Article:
At 12, PSLE top student is man of the house
Thin and bespectacled Samuel Foo shops at the supermarket like an experienced housewife.
Standing on tiptoes, the 148cm-tall Primary 6 pupil compares the prices carefully and picks the cheapest items.
Unlike other children his age, the 12-year-old skips the snacks and sweets section. "I don't usually eat snacks. Besides, they are unhealthy," he said.
Shopping for groceries for his family is part of his responsibilities.
Samuel had to grow up quickly after his divorced mother had a stroke three years ago. His 82-year-old grandfather, who is suffering from the onset of dementia, lives with them in a four-room flat in Bedok.
Yesterday, he was accompanied by his mother, Madam Seryne Tong, 42, who is unemployed, to collect his Primary School Leaving Examination (PSLE) results.
Samuel, who is head prefect of Damai Primary School and one of its top scorers, said he was a little disappointed with his results.
While declining to reveal his score, he said shyly: "It's between two and 12 marks below my expectations."
But he still qualifies for the school of his choice.
"I'm excited about secondary school," he said.
His mother, a former primary school teacher, was very pleased with his results.
Madam Tong said: "He sets very high expectations of himself. From Primary 1, I never had to push him to study."
"I wish he would play and go out with his friends more. He was always surrounded by piles of assessment books," she added with a laugh.
From a young age, Samuel has been running errands for his mother.
He would help by buying food from a nearby coffee shop, and it is now his daily chore after school.
The family had to keep a closer watch on their expenses after Madam Tong stopped working because of her health.
Samuel said: "I will spend $2 on green leafy vegetables and another $3 on meat. Usually, I will choose soya sauce chicken or sweet and sour pork."
He also shops for fruits at a provision shop near his home. He usually buys bananas and occasionally, a watermelon.
When asked if he would prefer other fruits sometimes, he shrugged.
"Bananas are soft enough for my grandfather to chew," he explained.
Samuel's form teacher, Ms Janice Tor, who taught him mathematics and science, called him a "rare gem".
"He is always thinking of others and is a brave boy who took it upon himself to take care of his family," she said.
"There was no sign that he was facing difficulty, and he was always helping his classmates when he noticed that they were unhappy.
"In fact, we didn't know about his situation at home at first and found out by chance when he fell sick in Primary 5."
When asked why he did not tell anyone, Samuel said softly: "They have their own lives and I have my own."
Madam Tong said she went through depression after becoming jobless because of her illness and was worried about the family finances.
But she is thankful that her mature boy has been a pillar of support.
"He is my motivation to pull through this difficult time.
"Maybe it's because he's so close to his grandfather, Samuel acts like an old man sometimes," she said with a laugh.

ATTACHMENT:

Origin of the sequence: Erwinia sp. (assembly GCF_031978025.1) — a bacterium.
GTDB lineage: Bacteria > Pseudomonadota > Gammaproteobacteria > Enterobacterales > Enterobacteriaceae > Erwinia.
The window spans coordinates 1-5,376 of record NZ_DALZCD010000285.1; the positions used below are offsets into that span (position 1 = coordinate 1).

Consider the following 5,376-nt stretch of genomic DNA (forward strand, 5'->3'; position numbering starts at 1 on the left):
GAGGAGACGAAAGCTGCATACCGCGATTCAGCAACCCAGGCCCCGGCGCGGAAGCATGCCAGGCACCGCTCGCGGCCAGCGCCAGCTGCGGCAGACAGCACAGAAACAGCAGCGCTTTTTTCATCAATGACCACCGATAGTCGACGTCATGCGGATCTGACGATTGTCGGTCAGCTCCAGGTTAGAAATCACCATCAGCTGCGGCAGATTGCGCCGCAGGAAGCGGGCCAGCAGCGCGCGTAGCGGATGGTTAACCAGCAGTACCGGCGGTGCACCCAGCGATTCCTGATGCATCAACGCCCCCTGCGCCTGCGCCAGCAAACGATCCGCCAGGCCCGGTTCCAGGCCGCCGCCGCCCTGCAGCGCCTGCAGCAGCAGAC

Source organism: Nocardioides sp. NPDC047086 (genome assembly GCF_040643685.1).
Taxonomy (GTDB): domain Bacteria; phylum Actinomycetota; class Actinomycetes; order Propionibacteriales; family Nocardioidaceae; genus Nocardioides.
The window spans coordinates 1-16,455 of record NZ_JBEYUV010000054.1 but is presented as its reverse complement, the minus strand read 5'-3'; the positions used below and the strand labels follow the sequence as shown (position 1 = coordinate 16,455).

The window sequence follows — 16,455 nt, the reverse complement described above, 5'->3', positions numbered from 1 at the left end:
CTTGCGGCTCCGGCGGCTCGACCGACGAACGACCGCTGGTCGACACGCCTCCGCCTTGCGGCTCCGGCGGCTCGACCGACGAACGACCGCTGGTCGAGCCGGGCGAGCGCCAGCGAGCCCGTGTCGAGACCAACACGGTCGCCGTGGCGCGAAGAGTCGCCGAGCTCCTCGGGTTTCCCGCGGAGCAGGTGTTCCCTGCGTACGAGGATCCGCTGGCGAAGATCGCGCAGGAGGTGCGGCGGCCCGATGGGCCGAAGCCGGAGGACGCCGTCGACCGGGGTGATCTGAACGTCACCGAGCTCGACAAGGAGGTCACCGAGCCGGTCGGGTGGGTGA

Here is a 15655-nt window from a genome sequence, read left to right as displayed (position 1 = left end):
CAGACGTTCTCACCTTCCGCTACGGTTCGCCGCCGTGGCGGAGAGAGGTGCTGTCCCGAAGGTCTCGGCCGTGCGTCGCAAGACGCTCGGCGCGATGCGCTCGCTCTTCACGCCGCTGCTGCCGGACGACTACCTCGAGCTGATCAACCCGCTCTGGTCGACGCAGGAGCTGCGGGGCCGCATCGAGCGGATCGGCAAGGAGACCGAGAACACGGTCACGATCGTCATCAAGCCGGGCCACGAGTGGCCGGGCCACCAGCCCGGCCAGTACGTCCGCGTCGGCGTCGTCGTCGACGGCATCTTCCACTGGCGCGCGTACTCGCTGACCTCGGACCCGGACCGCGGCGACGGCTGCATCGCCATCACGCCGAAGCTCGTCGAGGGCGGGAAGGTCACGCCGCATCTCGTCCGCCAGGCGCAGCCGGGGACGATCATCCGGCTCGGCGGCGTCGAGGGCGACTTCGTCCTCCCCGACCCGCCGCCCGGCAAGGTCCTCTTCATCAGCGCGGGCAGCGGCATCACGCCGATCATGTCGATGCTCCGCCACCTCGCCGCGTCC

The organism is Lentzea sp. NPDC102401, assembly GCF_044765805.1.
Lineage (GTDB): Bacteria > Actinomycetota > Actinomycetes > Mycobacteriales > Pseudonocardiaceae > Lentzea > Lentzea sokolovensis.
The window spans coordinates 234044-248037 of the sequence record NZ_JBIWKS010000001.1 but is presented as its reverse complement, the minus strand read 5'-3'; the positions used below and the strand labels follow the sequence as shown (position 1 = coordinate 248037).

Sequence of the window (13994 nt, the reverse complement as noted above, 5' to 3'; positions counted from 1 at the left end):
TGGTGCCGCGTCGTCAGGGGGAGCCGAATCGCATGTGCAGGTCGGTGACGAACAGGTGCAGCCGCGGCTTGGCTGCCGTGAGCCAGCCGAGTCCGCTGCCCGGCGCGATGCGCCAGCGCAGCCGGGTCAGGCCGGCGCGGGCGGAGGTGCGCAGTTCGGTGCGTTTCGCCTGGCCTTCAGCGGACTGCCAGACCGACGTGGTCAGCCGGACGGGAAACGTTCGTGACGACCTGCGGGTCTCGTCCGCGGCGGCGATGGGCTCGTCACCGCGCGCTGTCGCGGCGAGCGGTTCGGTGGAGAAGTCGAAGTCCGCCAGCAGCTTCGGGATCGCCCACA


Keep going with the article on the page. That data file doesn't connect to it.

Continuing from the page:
"He is always thinking of others and is a brave boy who took it upon himself to take care of his family.There was no sign that he was facing difficulty, and he was always helping his classmates when he noticed that they were unhappy."
- Ms Janice Tor, Samuel's form teacher
He keeps going after mum's death
OVERJOYED: Ramzul Hiekam and his father, Mr Farid Wajdi Mohd Sani. - TNP PHOTO: CHOO CHWEE HUA
To manage his busy schedule, Primary 6 pupil Ramzul Hiekam explained that he had a timetable "in his head."
The Mayflower Primary School vice head prefect and member of the infocomm club had tuition three times a week.
After completing his homework, he squeezed in time for mobile phone games and TV to relieve stress.
And in the last few years, Ramzul, who is the youngest child in the family, had other duties - chores like vacuuming and cooking rice.
His mother died two years ago from an asthma condition when he was in Primary 4. Ramzul has an older brother who is 15.
Ramzul said: "My dad is alone. I have to help him with housework so that it's a better environment for all of us to live in."
The 12-year-old's well-organised schedule has paid off.
Yesterday, father and son were overjoyed to receive Ramzul's PSLE results. He scored 256, which was above their expectations.
His form teacher, Madam Sivakami Sellakumaran, who teaches him English, was full of praise for him.
She said: "He is always focused in class and actively involved in discussions, never shy about asking questions. He is a role model for his peers."
His father, taxi driver Farid Wajdi Mohd Sani, 42, said: "He had a lot more responsibilities after his mother passed away suddenly. But we grew closer as we supported one another."
Ramzul also recalled the strong support he got from the school counsellors and teachers.
The bubbly boy said quietly: "I was comforted because they told me that my mother is in a better place now. Besides, she was with me for 10 years of my life and we were happy."
The family visits her grave weekly and were excited to share Ramzul's results with her.
"I think she would be proud of me," he said.
By the numbers
42,336 Number of pupils who took the PSLE this year
97.6 Percentage of pupils who qualified for secondary school
66.4 Percentage of pupils who qualified for Express Stream
20 Percentage of pupils who qualified for Normal (Academic) Stream
11.2 Percentage of pupils who qualified for Normal (Technical) Stream
1,007 Number of pupils who did not qualify for secondary school